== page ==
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Opportunities for Civil Engineering Technologists within the Enterprise of Civil Engineering

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Conference

2013 ASEE Annual Conference & Exposition

Location

Atlanta, Georgia

Publication Date

June 23, 2013

Start Date

June 23, 2013

End Date

June 26, 2013

ISSN

2153-5965

Conference Session

The Civil Engineering Technologist and the Civil Engineer – What’s the Difference?

Tagged Division

Civil Engineering

Page Count

17

Page Numbers

23.947.1 - 23.947.17

DOI

10.18260/1-2--22332

Permanent URL

https://peer.asee.org/22332

Download Count

76

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Paper Authors

biography

Joe D Manous Jr P.E. Institute for Water Resources, USACE

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Dr. Joe Manous serves as a group manager and the Future Directions team leader for the Institute for Water Resources, US Army Corps of Engineers and is on part-time detail to the Office of the Assistant Secretary of the Army for Civil Works. Dr. Manous is a civil engineer specializing in the areas of water resources and environmental security issues associated with water. He served as an academy professor at the United States Military Academy at West Point from 2000 through 2008, where he taught courses in environmental engineering, water resources, and environmental security.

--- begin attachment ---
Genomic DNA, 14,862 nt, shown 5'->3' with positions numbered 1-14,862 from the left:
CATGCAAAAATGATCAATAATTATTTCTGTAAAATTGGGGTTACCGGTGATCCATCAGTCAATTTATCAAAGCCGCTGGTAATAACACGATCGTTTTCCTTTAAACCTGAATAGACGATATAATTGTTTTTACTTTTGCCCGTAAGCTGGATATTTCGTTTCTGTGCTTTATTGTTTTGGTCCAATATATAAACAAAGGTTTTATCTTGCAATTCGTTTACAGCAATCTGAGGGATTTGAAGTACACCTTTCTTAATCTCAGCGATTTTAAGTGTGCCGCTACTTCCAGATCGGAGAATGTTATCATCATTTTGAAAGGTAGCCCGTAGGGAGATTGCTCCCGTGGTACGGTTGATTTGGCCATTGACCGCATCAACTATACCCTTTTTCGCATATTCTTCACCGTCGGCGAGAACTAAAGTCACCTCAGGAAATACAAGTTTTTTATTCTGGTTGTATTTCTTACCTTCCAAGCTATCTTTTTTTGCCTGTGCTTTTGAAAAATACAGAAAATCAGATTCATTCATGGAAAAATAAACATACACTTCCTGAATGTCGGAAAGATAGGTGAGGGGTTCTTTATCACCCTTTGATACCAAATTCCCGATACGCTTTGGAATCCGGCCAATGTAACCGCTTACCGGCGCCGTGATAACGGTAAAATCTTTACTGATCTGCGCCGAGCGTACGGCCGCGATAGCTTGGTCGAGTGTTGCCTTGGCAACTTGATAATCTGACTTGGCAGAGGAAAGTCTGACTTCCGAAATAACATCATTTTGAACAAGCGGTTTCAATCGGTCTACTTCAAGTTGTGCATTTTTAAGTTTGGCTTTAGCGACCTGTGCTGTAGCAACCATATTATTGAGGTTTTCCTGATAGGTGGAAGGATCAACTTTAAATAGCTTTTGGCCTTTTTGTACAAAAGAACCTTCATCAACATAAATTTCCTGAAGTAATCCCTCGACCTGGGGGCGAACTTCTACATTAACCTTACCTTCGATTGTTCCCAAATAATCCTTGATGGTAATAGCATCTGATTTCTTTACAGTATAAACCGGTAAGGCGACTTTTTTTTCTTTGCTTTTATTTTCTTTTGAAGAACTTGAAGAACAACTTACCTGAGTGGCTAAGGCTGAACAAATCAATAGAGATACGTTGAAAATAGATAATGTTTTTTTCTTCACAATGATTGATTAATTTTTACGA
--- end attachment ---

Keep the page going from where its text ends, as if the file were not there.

Dr. Manous has been actively involved with the "professional" aspects of the engineering profession for over 20 years particularly through his involvement with the American Society of Civil Engineers where he chaired the ASCE Committee on Professional Practice, Post-Hurricane Katrina Critical Infrastructure Guidance Task Force, and Paraprofessional Task Committee. He is also chair of the Executive Board of the National Institute for Engineering Ethics (NIEE).

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biography

Jon D Nelson Tetra Tech, Inc.

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Jon D. Nelson, P.E. is a senior vice president in the central region of the Engineering and Consulting Services group of Tetra Tech, Inc. in Tulsa, Okla. He has 39 years of engineering experience with most of his career focusing on municipal water and waste water projects. He has been with Tetra Tech for 28 years. He holds a B.S. degree in Civil Engineering from Kansas State University and a M.S. degree in Environmental Engineering from Oklahoma State University. Nelson is licensed as a professional engineer in four states and holds Class A operator licenses in Oklahoma for water works and waste water works.
Nelson served on the Oklahoma State Board of Licensure for Professional Engineers and Land Surveyors for twelve years and was board chair for two years. He served as president of the National Council of Examiners for Engineering and Surveying in 2004-2005. In 2008, he served as chair of the American Association of Engineering Societies. Mr. Nelson is an active member of the National Society of Professional Engineers and is currently the vice-chair of the Licensure and Qualifications for Practice Committee. He also serves on the board of directors of ABET, Inc. as NSPE’s representative. In 2009, he was inducted as a Distinguished Member of the American Society of Civil Engineers. He is currently a member of ASCE’s ‘Raise the Bar’ Committee and chair of ASCE’s Technologist Credentialing Task Committee.